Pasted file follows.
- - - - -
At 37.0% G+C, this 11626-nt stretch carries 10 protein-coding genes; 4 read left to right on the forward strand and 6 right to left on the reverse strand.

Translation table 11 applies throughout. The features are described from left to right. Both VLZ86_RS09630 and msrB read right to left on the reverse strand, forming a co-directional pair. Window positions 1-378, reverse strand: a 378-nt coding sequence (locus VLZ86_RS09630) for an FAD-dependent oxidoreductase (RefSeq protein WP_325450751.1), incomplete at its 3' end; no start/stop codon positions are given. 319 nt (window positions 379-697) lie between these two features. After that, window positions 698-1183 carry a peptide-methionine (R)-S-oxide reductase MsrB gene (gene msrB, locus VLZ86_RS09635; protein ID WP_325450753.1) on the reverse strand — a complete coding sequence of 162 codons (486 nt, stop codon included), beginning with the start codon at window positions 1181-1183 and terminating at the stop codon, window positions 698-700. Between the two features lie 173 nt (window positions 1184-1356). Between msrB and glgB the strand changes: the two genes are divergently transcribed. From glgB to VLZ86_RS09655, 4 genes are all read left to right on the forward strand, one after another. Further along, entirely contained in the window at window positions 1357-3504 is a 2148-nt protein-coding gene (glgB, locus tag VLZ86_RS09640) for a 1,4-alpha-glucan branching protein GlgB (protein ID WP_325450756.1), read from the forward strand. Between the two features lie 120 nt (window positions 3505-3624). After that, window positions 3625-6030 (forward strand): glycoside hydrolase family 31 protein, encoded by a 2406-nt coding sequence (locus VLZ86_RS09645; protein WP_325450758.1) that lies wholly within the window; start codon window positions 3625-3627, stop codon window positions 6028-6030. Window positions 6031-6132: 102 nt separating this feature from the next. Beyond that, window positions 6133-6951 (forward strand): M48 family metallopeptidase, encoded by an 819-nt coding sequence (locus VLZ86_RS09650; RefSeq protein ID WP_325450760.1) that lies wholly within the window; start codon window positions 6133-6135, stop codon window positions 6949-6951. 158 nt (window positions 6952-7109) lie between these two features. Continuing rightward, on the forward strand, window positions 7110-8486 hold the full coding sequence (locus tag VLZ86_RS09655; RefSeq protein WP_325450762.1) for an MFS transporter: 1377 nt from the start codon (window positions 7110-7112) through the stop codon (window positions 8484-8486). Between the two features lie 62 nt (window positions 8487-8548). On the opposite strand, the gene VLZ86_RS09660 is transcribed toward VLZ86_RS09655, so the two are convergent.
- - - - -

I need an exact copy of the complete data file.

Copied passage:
At 37.0% G+C, this 11626-nt stretch carries 10 protein-coding genes; 4 read left to right on the forward strand and 6 right to left on the reverse strand.

Translation table 11 applies throughout. The features are described from left to right. Both VLZ86_RS09630 and msrB read right to left on the reverse strand, forming a co-directional pair. Window positions 1-378, reverse strand: a 378-nt coding sequence (locus VLZ86_RS09630) for an FAD-dependent oxidoreductase (RefSeq protein WP_325450751.1), incomplete at its 3' end; no start/stop codon positions are given. 319 nt (window positions 379-697) lie between these two features. After that, window positions 698-1183 carry a peptide-methionine (R)-S-oxide reductase MsrB gene (gene msrB, locus VLZ86_RS09635; protein ID WP_325450753.1) on the reverse strand — a complete coding sequence of 162 codons (486 nt, stop codon included), beginning with the start codon at window positions 1181-1183 and terminating at the stop codon, window positions 698-700. Between the two features lie 173 nt (window positions 1184-1356). Between msrB and glgB the strand changes: the two genes are divergently transcribed. From glgB to VLZ86_RS09655, 4 genes are all read left to right on the forward strand, one after another. Further along, entirely contained in the window at window positions 1357-3504 is a 2148-nt protein-coding gene (glgB, locus tag VLZ86_RS09640) for a 1,4-alpha-glucan branching protein GlgB (protein ID WP_325450756.1), read from the forward strand. Between the two features lie 120 nt (window positions 3505-3624). After that, window positions 3625-6030 (forward strand): glycoside hydrolase family 31 protein, encoded by a 2406-nt coding sequence (locus VLZ86_RS09645; protein WP_325450758.1) that lies wholly within the window; start codon window positions 3625-3627, stop codon window positions 6028-6030. Window positions 6031-6132: 102 nt separating this feature from the next. Beyond that, window positions 6133-6951 (forward strand): M48 family metallopeptidase, encoded by an 819-nt coding sequence (locus VLZ86_RS09650; RefSeq protein ID WP_325450760.1) that lies wholly within the window; start codon window positions 6133-6135, stop codon window positions 6949-6951. 158 nt (window positions 6952-7109) lie between these two features. Continuing rightward, on the forward strand, window positions 7110-8486 hold the full coding sequence (locus tag VLZ86_RS09655; RefSeq protein WP_325450762.1) for an MFS transporter: 1377 nt from the start codon (window positions 7110-7112) through the stop codon (window positions 8484-8486). Between the two features lie 62 nt (window positions 8487-8548). On the opposite strand, the gene VLZ86_RS09660 is transcribed toward VLZ86_RS09655, so the two are convergent.